Coogan by contrast is less straight forward and harder to peg down. Anyone who is a fan of his work (and I am) can’t help but feel a certain affection for him but he doesn’t always make it easy for us to like him – the whole Courtney Love thing being the example that sticks out in my mind. This always leaves me feeling slightly bemused when I see him as I really can’t fathom out as to whether he’s just a misunderstood soul who’s been given a raw deal in the press or whether he genuinely is a bit of a dickhead (a debate made no easier by the excellent yet frighteningly post-modern The Trip… My jury is still out).

Still, what cannot be doubted is that both of theses guys know how to handle themselves in a debate and were positively relishing the chance to stick the boot in to the Mail. Now, had the person fighting the corner for Britain’s Premier Hate Rag been the likes of Melanie Phillips, Jeremy Clarkson or Richard Littlejohn then this would have been a massacre: All these guys take is a cursory winding up and boom! Here comes the crazy! However, none of the above were present last night and instead we got QT veteran Ann Leslie. This turned out to be a very canny pick for the following reasons:

  1. She’s actually a proper journalists rather than a lurching tangle of jerking knees.
  2. She is tough as old boots.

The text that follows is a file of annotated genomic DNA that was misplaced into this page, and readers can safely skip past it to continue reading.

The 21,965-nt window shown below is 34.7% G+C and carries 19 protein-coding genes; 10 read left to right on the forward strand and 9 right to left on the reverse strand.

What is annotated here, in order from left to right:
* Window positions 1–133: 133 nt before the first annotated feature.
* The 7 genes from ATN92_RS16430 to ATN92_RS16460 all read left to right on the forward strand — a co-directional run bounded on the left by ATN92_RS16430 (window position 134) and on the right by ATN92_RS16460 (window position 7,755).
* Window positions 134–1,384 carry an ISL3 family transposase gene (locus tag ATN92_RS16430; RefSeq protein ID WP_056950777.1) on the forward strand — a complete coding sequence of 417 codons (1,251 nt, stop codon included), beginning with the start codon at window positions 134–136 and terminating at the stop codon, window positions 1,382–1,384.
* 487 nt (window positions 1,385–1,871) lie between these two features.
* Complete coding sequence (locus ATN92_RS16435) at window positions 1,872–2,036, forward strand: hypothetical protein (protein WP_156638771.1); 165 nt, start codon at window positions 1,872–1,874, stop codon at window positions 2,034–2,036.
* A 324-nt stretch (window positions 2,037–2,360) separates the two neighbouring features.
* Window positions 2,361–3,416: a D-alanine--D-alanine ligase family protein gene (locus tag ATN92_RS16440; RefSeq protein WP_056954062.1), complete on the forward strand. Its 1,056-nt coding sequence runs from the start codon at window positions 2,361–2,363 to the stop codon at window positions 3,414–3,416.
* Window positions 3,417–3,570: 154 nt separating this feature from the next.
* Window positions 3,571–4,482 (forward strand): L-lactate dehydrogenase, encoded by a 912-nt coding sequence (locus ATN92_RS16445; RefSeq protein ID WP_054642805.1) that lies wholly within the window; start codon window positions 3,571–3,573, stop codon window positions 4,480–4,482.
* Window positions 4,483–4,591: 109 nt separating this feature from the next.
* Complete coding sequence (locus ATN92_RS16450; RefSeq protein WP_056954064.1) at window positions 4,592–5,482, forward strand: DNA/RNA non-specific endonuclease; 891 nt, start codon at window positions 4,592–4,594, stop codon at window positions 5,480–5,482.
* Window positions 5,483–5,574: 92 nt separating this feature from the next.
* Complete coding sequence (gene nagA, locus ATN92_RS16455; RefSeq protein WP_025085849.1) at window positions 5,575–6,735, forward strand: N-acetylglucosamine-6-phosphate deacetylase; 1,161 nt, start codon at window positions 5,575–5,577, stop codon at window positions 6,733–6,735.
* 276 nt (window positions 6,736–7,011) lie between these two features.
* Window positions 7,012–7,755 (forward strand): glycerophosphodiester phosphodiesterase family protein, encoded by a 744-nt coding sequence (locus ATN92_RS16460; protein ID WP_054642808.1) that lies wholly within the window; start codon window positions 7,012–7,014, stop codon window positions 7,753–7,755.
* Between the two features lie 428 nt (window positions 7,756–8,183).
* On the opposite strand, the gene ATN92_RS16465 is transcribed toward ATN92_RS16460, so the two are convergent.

3. I never know whether she’s drunk or not.

All of the above conspire to make her a much harder target than some of her flightier colleagues and the result was a show full of crowd pleasing set pieces from Coogan and entertaining spats between Campbell and Leslie – both of whom clearly despised each other. In terms of who won, well lets just say that the Daily Mail doesn’t seem to be the periodical of choice for this particular crowd but Leslie does deserve some credit for looking like she couldn’t give a toss either way. I suspect that gin may have played a part in this.

The other big news on last night’s show was how well Philip Hammond did given that he was surrounded by some pretty big beasts. I say this because Hammond isn’t exactly the most charismatic of politicians and I reckoned it likely that Alistair Campbell was going to blow his head off using some satanic powers he acquired in trade for his soul (see Fig. 1). As it happens, Hammond managed to hold his own rather well and came out relatively unscathed in what should have been a fairly torrid week for the Blue Team. Ok, so he wasn’t exactly thrilling to watch and his attempts at humour were a little on the crap side but considering the amount of trouble he could have got into on the NHS question I think he did all right. However, the thing that really wins him points for me is his role in what has become a rather rare thing in QT: A Spontaneous Outburst of Collective Agreement. This occurred on the Syria question and Hammond won his spurs by doing something I’ve not seen from a Defence Secretary for years: He admitted that there really isn’t a whole lot we can do about Syria. Having spent the last decade listening to Defence Secretaries telling us that we can bomb this or shock ‘n’ awe that I was really pleased to hear the opposite sentiment for once. If that wasn’t enough to give me a warm fuzzy glow then imagine my surprise when the entire panel echoed that sentiment including Alistair Campbell, chief cheerleader of the Iraq calamity. I nearly fell off the sofa.